Qatar stops its controversial ?Kafala system? which has, in reality, functioned as a system for entrapping foreign labour in modern-day slavery. This new development is the result of years of pressure on Qatar by the international trade union movement, and LO?s First Vice President, Arne Grevsen, is very pleased with this turn of events:
– This is very good news. During the past three years, the trade union movement, the civil society and the media have covered, exposed and pressured Qatar to change conditions for migrant workers in Qatar. These conditions have been nothing short of appalling and reminiscent of forced labour in the past. Something that we thought had been eradicated in the modern world.
– It goes to show that it matters if we combine forces in both the trade union movement and in the ILO, Arne Grevsen states.
The oppressing kafala system to be abandoned
The Kafala system, in particular, has been the focus of public attention in connection with the large-scale building projects for the FIFA World Cup in 2022. The system requires the individual migrant worker to have a ?sponsor?- a system that traps the worker in a slave-like relationship. And the construction work on the huge stadiums has seen an unprecedented number of deaths which can be attributed to life-threatening conditions and a lack of labour inspection.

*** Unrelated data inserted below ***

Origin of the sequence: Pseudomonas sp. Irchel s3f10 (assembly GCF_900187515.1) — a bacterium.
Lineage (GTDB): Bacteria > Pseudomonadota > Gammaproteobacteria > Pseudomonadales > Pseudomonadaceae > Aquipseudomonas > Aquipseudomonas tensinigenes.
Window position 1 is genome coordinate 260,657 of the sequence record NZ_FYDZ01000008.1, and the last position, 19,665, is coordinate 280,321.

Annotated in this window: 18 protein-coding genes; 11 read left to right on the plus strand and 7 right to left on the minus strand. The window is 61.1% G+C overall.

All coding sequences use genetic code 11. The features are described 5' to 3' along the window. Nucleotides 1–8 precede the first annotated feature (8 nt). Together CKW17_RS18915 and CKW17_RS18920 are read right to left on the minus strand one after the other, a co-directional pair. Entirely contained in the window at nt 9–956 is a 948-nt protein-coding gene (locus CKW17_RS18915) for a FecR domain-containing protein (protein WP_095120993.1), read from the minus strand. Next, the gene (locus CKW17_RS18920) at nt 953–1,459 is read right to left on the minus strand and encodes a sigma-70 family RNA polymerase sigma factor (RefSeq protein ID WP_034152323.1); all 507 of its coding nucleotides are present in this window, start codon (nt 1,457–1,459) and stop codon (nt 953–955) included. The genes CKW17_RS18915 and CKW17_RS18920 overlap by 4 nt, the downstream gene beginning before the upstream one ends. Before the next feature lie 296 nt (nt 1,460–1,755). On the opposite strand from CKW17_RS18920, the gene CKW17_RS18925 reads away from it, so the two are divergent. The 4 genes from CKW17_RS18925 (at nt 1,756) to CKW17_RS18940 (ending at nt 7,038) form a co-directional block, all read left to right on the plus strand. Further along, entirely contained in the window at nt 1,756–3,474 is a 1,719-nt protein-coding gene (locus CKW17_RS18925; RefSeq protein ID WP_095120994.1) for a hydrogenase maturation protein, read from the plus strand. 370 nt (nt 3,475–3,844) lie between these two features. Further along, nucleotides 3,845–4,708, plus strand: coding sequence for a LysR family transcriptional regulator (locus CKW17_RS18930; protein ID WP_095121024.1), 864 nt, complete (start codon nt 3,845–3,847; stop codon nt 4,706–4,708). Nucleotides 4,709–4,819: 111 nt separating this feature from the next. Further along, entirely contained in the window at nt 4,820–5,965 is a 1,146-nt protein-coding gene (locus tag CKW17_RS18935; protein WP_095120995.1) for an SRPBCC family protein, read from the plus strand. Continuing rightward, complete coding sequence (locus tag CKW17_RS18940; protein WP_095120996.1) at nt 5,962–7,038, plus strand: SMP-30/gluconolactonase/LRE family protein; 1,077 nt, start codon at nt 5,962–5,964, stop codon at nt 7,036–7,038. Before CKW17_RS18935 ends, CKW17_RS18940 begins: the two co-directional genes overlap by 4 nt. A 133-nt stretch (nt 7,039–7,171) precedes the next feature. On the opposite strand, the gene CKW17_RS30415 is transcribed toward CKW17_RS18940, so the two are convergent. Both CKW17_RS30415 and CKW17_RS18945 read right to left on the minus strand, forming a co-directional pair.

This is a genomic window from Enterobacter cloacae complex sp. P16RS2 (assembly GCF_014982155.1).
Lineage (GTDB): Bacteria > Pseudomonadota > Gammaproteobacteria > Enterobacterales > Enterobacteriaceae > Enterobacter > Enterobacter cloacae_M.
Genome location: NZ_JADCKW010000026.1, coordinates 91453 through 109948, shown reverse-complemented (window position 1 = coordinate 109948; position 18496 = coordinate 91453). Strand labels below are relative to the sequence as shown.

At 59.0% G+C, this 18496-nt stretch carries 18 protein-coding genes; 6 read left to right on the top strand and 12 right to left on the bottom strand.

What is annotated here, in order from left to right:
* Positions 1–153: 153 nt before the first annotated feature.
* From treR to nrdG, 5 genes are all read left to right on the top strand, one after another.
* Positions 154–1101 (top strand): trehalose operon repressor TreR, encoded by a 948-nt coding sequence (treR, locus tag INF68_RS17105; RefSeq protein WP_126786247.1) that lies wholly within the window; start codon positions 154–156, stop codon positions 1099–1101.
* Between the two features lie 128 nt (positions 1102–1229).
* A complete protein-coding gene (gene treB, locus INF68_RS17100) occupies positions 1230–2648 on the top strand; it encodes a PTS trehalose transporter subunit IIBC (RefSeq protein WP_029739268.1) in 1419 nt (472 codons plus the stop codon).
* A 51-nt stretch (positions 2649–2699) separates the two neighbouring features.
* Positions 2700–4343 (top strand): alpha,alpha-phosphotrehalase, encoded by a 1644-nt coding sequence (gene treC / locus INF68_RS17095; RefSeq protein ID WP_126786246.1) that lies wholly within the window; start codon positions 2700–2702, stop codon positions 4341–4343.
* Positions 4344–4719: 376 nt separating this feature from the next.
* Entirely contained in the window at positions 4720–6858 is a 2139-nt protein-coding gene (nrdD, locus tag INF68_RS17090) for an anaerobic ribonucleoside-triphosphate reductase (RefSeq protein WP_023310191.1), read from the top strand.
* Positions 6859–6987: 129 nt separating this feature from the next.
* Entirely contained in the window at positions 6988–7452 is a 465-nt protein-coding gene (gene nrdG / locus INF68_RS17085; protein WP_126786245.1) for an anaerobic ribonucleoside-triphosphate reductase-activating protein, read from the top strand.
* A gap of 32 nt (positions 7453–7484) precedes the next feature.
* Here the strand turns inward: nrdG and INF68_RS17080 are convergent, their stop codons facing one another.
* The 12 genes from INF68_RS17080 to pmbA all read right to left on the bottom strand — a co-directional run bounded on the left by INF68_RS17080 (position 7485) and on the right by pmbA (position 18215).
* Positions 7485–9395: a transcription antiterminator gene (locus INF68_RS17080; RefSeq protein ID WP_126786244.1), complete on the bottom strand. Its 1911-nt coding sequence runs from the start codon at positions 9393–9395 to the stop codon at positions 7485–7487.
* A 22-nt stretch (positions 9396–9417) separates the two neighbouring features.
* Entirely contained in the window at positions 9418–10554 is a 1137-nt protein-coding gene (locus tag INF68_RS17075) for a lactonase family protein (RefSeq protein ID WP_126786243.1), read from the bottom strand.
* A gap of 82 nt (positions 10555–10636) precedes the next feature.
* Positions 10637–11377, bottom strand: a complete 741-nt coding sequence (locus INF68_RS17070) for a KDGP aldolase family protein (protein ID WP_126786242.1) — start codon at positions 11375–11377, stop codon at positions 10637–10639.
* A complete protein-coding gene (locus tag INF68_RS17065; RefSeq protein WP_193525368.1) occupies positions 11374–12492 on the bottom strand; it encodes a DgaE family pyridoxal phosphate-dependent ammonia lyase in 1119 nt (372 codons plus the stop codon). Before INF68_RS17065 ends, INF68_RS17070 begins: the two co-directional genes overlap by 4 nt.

This is why the International Trade Union Confederation (ITUC) chose, in 2014, to lodge a complaint against Qatar with the ILO, the specialized labour agency of the UN.
Together with stories in the press, this has helped uncover the atrocious conditions for migrant workers that the government of Qatar has now, in the agreement with the ILO, committed to stopping:
– The agreement between the ILO, the ITUC and Qatar is a breakthrough for the approximately 2 million migrant workers currently living in Qatar.
It will end the kafala system, ensure a minimum wage and give workers the right to elect their own workplace representatives.
Hopefully, the agreement heralds a new era where actual reforms will be implemented in Qatar. Meanwhile, we are aware that they have yet to be implemented.
It is therefore important that we continue to keep close tabs on the development in the country, says Arne Grevsen.